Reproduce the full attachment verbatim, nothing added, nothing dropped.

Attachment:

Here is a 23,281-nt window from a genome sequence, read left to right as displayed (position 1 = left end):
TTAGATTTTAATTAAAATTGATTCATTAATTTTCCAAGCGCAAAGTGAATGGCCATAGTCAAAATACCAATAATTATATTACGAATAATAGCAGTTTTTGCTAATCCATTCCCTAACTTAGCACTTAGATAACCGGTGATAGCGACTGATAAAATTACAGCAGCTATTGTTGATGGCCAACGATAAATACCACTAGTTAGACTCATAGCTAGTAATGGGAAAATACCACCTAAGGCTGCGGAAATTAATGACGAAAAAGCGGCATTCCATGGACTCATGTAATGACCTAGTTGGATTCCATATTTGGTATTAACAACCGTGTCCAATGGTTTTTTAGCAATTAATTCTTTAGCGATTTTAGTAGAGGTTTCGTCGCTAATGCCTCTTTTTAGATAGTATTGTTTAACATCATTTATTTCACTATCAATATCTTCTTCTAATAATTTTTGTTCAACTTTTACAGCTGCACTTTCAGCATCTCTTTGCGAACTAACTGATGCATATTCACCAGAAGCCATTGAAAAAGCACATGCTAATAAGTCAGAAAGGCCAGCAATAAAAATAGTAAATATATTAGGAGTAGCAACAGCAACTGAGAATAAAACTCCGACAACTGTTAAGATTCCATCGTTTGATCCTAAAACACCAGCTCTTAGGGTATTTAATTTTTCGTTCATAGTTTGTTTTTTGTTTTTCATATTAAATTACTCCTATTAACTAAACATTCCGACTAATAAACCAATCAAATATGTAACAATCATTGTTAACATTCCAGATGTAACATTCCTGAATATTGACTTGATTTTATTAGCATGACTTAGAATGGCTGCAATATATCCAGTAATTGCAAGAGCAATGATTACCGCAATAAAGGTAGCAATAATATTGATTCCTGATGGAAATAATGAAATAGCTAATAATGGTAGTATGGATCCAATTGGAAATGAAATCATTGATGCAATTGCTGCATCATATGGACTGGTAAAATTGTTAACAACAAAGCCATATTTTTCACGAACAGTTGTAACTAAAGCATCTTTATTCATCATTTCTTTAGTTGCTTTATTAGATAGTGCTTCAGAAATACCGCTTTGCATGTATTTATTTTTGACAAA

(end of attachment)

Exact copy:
Here is a 23,281-nt window from a genome sequence, read left to right as displayed (position 1 = left end):
TTAGATTTTAATTAAAATTGATTCATTAATTTTCCAAGCGCAAAGTGAATGGCCATAGTCAAAATACCAATAATTATATTACGAATAATAGCAGTTTTTGCTAATCCATTCCCTAACTTAGCACTTAGATAACCGGTGATAGCGACTGATAAAATTACAGCAGCTATTGTTGATGGCCAACGATAAATACCACTAGTTAGACTCATAGCTAGTAATGGGAAAATACCACCTAAGGCTGCGGAAATTAATGACGAAAAAGCGGCATTCCATGGACTCATGTAATGACCTAGTTGGATTCCATATTTGGTATTAACAACCGTGTCCAATGGTTTTTTAGCAATTAATTCTTTAGCGATTTTAGTAGAGGTTTCGTCGCTAATGCCTCTTTTTAGATAGTATTGTTTAACATCATTTATTTCACTATCAATATCTTCTTCTAATAATTTTTGTTCAACTTTTACAGCTGCACTTTCAGCATCTCTTTGCGAACTAACTGATGCATATTCACCAGAAGCCATTGAAAAAGCACATGCTAATAAGTCAGAAAGGCCAGCAATAAAAATAGTAAATATATTAGGAGTAGCAACAGCAACTGAGAATAAAACTCCGACAACTGTTAAGATTCCATCGTTTGATCCTAAAACACCAGCTCTTAGGGTATTTAATTTTTCGTTCATAGTTTGTTTTTTGTTTTTCATATTAAATTACTCCTATTAACTAAACATTCCGACTAATAAACCAATCAAATATGTAACAATCATTGTTAACATTCCAGATGTAACATTCCTGAATATTGACTTGATTTTATTAGCATGACTTAGAATGGCTGCAATATATCCAGTAATTGCAAGAGCAATGATTACCGCAATAAAGGTAGCAATAATATTGATTCCTGATGGAAATAATGAAATAGCTAATAATGGTAGTATGGATCCAATTGGAAATGAAATCATTGATGCAATTGCTGCATCATATGGACTGGTAAAATTGTTAACAACAAAGCCATATTTTTCACGAACAGTTGTAACTAAAGCATCTTTATTCATCATTTCTTTAGTTGCTTTATTAGATAGTGCTTCAGAAATACCGCTTTGCATGTATTTATTTTTGACAAA